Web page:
MAZKERET BATYAH (Heb. מַזְכֶּרֶת בַּתְיָה; "Memory of Batyah"), moshavah with municipal council status, in the Coastal Plain of Israel southeast of Rehovot. Its name commemorates Baron Edmond de *Rothschild's mother. It was the first village founded upon Baron Edmond de Rothschild's initiative (1883), and was known up until the early 1900s mostly by the name of Ekron (see *Kiryat Ekron). The name Ekron was given in the desire to identify the moshavah with the biblical site *Ekron from which the neighboring Arab village ʾAqīr(ﺮﻴﻗا) also took its name. Baron Rothschild worked to give the village a truly rural character, and was aided by the *Ḥibbat Zion movement in bringing some Jewish families who had been farmers in Russia to settle at Mazkeret Batyah. Until the 1940s, when rich groundwater reserves were tapped, the village's progress was slow, not only because little water was available but also because of bad communications. After the change, citrus groves became prominent. New immigrants settled there and more arrived in the first years after 1948. A further phase of expansion began in the mid-1960s and by 1969 the village had 845 inhabitants. By the mid-1990s the population had risen to 3,410, more than doubling to 7,300 in 2002, on an area of 2.7 sq. mi. (7 sq. km.). Residents earn their living in farming, industry, and commerce and also work outside the settlement.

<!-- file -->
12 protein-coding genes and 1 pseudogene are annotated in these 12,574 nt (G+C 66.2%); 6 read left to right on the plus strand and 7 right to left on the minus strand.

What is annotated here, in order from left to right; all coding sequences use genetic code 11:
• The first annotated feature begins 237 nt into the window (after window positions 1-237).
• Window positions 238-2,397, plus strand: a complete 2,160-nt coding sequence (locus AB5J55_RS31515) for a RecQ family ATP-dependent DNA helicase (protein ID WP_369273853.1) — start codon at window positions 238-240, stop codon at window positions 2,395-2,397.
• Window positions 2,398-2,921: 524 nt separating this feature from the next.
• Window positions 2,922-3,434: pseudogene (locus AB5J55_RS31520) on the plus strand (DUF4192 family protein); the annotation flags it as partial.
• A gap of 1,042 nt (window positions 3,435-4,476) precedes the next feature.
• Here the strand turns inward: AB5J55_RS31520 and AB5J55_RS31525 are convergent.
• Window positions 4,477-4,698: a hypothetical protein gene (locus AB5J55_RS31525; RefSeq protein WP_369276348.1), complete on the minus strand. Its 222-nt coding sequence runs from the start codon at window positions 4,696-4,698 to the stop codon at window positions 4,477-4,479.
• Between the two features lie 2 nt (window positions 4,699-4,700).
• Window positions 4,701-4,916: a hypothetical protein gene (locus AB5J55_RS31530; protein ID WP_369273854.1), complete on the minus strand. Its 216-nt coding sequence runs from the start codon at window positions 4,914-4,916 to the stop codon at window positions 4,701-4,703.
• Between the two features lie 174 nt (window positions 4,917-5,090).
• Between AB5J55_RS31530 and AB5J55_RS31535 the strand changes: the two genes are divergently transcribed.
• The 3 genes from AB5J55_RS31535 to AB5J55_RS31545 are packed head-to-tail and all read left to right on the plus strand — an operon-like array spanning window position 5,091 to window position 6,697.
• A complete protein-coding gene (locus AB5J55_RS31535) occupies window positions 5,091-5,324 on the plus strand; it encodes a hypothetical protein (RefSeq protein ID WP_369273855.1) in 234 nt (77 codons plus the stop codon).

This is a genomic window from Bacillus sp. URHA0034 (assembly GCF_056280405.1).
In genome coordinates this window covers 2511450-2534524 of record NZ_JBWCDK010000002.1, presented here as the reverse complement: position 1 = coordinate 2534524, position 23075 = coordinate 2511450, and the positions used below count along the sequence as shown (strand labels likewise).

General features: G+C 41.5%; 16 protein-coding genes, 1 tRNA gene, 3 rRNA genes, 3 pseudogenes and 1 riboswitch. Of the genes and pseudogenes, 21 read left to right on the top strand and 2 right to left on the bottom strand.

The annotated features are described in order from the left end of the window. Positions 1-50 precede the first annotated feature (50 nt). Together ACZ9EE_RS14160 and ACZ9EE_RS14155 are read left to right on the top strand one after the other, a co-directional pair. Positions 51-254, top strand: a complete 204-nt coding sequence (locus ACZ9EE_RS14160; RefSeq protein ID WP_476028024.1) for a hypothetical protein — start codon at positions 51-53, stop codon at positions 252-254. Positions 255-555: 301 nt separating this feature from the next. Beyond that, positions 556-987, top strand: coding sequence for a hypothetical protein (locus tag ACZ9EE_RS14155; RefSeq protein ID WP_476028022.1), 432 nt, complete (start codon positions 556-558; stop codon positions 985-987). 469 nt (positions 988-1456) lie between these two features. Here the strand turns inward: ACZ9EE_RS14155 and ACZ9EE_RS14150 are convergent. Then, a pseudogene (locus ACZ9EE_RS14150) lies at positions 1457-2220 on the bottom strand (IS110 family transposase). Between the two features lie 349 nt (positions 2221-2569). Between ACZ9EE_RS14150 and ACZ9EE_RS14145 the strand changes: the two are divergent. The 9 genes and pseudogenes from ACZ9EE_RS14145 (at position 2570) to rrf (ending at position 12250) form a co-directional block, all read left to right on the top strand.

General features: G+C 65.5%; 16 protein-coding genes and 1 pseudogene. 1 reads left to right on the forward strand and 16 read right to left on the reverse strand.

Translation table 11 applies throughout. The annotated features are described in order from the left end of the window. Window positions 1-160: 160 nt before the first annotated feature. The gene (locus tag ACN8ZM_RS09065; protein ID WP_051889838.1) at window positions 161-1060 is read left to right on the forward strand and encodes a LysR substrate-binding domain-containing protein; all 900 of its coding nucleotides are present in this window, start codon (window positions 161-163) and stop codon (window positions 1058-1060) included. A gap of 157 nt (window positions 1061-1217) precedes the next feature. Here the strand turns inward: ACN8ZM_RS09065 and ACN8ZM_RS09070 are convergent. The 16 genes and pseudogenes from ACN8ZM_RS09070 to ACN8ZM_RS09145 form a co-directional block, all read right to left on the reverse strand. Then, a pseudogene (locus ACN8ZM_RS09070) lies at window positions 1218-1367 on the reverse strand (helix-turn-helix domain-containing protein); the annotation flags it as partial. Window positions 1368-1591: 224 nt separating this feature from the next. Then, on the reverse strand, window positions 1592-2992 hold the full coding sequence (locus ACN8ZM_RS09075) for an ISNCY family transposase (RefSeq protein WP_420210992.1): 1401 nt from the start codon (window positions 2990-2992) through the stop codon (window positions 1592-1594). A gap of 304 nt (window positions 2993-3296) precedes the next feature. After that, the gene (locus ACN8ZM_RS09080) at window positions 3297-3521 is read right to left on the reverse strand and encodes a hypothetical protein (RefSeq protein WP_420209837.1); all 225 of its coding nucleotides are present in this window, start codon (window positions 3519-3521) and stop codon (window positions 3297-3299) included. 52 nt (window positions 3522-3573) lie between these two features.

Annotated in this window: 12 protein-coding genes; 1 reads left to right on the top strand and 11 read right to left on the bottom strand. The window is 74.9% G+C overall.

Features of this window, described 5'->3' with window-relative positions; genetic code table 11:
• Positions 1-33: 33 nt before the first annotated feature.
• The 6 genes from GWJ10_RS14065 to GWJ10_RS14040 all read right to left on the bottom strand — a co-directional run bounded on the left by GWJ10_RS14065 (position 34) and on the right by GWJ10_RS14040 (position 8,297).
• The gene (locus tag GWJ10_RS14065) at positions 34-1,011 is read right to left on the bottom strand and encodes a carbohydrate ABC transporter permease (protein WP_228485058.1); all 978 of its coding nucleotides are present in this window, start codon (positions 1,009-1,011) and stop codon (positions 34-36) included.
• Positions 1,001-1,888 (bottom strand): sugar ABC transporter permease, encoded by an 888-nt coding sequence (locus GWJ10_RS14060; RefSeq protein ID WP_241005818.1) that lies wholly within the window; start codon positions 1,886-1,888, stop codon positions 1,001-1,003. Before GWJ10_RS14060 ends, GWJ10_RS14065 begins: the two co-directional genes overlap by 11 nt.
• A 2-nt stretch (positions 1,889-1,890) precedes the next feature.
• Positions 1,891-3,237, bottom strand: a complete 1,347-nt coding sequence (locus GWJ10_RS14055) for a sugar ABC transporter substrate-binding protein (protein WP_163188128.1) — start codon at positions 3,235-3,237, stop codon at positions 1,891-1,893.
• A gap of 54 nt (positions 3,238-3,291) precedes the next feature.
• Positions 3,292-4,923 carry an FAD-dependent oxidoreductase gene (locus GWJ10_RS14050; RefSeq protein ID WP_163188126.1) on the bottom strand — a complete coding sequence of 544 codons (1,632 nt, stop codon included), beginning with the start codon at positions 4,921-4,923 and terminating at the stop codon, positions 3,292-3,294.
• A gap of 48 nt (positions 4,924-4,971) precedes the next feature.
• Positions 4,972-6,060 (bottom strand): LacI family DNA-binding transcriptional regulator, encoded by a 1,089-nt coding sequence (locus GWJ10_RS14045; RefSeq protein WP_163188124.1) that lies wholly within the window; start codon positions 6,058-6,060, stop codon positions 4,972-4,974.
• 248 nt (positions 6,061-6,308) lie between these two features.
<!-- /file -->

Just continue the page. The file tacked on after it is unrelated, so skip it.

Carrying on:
[Efraim Orni /
Shaked Gilboa (2nd ed.)]